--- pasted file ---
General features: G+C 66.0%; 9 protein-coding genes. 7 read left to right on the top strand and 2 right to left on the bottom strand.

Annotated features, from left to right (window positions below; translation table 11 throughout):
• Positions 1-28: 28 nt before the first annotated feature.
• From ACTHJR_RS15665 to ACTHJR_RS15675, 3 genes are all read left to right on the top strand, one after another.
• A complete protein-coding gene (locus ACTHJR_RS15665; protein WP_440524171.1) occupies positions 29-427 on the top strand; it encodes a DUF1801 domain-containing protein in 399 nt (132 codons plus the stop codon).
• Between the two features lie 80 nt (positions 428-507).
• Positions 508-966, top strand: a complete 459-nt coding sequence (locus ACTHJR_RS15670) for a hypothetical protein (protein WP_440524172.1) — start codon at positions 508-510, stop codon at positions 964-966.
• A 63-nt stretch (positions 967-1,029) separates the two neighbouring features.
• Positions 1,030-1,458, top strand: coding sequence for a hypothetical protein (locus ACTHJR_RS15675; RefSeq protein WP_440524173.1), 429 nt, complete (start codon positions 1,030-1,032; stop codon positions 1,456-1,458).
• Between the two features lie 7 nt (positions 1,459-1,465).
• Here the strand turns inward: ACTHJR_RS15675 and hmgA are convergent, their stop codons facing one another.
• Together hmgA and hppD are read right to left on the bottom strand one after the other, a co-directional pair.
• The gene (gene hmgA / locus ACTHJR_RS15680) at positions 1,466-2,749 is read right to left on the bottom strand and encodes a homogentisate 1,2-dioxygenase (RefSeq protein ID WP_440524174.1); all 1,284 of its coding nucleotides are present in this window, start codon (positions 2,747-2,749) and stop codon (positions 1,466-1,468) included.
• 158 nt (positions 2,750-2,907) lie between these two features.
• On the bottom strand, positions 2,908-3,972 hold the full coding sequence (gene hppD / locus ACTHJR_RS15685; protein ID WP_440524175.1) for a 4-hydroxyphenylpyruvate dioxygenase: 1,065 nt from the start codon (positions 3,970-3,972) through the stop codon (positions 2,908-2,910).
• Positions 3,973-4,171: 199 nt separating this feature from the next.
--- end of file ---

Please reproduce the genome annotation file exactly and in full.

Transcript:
General features: G+C 66.0%; 9 protein-coding genes. 7 read left to right on the top strand and 2 right to left on the bottom strand.

Annotated features, from left to right (window positions below; translation table 11 throughout):
• Positions 1-28: 28 nt before the first annotated feature.
• From ACTHJR_RS15665 to ACTHJR_RS15675, 3 genes are all read left to right on the top strand, one after another.
• A complete protein-coding gene (locus ACTHJR_RS15665; protein WP_440524171.1) occupies positions 29-427 on the top strand; it encodes a DUF1801 domain-containing protein in 399 nt (132 codons plus the stop codon).
• Between the two features lie 80 nt (positions 428-507).
• Positions 508-966, top strand: a complete 459-nt coding sequence (locus ACTHJR_RS15670) for a hypothetical protein (protein WP_440524172.1) — start codon at positions 508-510, stop codon at positions 964-966.
• A 63-nt stretch (positions 967-1,029) separates the two neighbouring features.
• Positions 1,030-1,458, top strand: coding sequence for a hypothetical protein (locus ACTHJR_RS15675; RefSeq protein WP_440524173.1), 429 nt, complete (start codon positions 1,030-1,032; stop codon positions 1,456-1,458).
• Between the two features lie 7 nt (positions 1,459-1,465).
• Here the strand turns inward: ACTHJR_RS15675 and hmgA are convergent, their stop codons facing one another.
• Together hmgA and hppD are read right to left on the bottom strand one after the other, a co-directional pair.
• The gene (gene hmgA / locus ACTHJR_RS15680) at positions 1,466-2,749 is read right to left on the bottom strand and encodes a homogentisate 1,2-dioxygenase (RefSeq protein ID WP_440524174.1); all 1,284 of its coding nucleotides are present in this window, start codon (positions 2,747-2,749) and stop codon (positions 1,466-1,468) included.
• 158 nt (positions 2,750-2,907) lie between these two features.
• On the bottom strand, positions 2,908-3,972 hold the full coding sequence (gene hppD / locus ACTHJR_RS15685; protein ID WP_440524175.1) for a 4-hydroxyphenylpyruvate dioxygenase: 1,065 nt from the start codon (positions 3,970-3,972) through the stop codon (positions 2,908-2,910).
• Positions 3,973-4,171: 199 nt separating this feature from the next.